Tandems:

Tandem Axles

A set of axles spaced close together, legally defined as more than 40 and less than 96 inches apart by the USDOT. Drivers tend to refer to the tandem axles on their trailer as just "tandems". You might hear a driver say, "I'm 400 pounds overweight on my tandems", referring to his trailer tandems, not his tractor tandems. Tractor tandems are generally just referred to as "drives" which is short for "drive axles".

Tandem:

Tandem Axles

A set of axles spaced close together, legally defined as more than 40 and less than 96 inches apart by the USDOT. Drivers tend to refer to the tandem axles on their trailer as just "tandems". You might hear a driver say, "I'm 400 pounds overweight on my tandems", referring to his trailer tandems, not his tractor tandems. Tractor tandems are generally just referred to as "drives" which is short for "drive axles".

Rainy D.'s Comment
member avatar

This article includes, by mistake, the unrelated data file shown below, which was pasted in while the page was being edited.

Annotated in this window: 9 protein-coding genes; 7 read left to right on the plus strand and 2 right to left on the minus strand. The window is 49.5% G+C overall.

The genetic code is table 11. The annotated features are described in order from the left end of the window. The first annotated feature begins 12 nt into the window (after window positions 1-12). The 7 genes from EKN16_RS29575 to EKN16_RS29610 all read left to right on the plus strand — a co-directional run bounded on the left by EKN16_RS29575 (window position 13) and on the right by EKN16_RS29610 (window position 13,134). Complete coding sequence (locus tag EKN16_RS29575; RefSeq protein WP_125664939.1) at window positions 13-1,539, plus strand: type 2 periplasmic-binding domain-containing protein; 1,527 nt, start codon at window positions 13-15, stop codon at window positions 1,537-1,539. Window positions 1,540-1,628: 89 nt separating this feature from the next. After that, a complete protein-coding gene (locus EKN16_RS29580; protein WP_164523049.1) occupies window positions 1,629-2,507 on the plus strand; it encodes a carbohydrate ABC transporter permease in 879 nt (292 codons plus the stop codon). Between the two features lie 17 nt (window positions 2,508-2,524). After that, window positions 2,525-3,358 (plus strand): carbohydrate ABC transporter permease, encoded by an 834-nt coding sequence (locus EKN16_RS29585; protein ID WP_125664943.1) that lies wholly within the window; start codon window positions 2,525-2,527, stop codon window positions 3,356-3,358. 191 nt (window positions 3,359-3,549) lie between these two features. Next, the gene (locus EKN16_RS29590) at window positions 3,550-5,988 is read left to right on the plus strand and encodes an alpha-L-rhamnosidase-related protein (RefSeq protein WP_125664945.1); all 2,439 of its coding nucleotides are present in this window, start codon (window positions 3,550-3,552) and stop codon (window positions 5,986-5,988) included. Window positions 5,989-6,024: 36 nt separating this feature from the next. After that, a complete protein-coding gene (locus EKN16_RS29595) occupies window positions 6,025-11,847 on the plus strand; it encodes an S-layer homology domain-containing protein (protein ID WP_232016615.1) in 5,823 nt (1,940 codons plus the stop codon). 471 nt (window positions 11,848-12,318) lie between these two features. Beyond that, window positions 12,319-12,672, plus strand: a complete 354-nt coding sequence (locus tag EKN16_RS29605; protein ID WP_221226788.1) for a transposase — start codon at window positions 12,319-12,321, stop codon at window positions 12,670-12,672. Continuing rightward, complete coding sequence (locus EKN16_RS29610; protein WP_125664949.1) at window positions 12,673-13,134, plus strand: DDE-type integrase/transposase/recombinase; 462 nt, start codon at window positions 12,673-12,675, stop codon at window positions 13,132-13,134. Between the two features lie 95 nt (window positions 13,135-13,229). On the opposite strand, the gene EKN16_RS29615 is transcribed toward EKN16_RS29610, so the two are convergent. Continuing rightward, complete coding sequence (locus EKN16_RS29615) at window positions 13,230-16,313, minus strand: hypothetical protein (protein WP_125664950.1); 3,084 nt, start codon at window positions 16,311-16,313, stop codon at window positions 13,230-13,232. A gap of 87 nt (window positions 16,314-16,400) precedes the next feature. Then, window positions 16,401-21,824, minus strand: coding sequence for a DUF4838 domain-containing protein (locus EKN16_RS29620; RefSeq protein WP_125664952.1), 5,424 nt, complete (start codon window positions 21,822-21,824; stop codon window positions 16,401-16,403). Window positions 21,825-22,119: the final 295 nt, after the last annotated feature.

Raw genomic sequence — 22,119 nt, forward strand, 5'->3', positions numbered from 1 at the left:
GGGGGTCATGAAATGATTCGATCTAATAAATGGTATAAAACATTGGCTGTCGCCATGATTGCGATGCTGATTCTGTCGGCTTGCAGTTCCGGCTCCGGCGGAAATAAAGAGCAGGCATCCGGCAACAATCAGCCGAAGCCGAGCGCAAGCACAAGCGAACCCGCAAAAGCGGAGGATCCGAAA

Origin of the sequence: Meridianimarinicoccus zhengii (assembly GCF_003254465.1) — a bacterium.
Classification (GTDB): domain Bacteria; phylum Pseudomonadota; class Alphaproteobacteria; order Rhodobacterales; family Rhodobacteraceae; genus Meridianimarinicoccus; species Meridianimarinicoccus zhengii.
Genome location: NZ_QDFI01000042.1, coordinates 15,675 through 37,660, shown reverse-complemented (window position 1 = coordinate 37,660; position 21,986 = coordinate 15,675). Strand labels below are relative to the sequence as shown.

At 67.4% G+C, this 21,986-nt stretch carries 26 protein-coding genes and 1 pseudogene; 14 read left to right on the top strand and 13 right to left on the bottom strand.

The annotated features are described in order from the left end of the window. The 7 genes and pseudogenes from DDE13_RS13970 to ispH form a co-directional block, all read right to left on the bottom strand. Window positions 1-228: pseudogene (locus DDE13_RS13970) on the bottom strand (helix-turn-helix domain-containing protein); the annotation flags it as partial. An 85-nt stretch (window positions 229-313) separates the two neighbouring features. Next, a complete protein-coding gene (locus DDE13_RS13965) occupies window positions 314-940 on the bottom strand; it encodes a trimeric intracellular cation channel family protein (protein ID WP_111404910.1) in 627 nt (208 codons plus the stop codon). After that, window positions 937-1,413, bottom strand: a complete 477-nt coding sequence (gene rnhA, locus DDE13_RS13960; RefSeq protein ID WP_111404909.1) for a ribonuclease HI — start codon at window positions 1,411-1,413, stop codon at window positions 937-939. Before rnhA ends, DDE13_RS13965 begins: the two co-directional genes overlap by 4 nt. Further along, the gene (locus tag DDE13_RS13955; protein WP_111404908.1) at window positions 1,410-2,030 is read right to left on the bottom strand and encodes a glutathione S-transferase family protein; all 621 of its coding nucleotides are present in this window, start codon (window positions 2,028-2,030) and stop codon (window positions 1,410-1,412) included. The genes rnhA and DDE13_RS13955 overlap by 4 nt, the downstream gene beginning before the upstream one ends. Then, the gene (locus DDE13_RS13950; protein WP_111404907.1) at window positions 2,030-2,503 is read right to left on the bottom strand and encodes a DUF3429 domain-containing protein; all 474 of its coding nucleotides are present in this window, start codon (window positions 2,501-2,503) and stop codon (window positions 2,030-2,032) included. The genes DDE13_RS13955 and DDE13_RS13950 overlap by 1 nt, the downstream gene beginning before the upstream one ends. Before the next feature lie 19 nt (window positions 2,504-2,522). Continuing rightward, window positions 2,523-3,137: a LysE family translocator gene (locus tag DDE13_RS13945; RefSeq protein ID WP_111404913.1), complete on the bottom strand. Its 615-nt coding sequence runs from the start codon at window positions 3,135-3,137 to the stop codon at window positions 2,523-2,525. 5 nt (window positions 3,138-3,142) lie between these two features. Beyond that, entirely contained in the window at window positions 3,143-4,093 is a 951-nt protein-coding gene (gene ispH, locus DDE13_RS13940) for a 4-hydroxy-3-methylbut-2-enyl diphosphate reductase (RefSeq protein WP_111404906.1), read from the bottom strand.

At prime we test backing with the tandems to the rear because it counters the over steering. It takes longer for thr trailer to move therefore longer for you to screw up.

then we slide all the way forward for the road test to help with the off tracking

Tandems:

Tandem Axles

A set of axles spaced close together, legally defined as more than 40 and less than 96 inches apart by the USDOT. Drivers tend to refer to the tandem axles on their trailer as just "tandems". You might hear a driver say, "I'm 400 pounds overweight on my tandems", referring to his trailer tandems, not his tractor tandems. Tractor tandems are generally just referred to as "drives" which is short for "drive axles".

Tandem:

Tandem Axles

A set of axles spaced close together, legally defined as more than 40 and less than 96 inches apart by the USDOT. Drivers tend to refer to the tandem axles on their trailer as just "tandems". You might hear a driver say, "I'm 400 pounds overweight on my tandems", referring to his trailer tandems, not his tractor tandems. Tractor tandems are generally just referred to as "drives" which is short for "drive axles".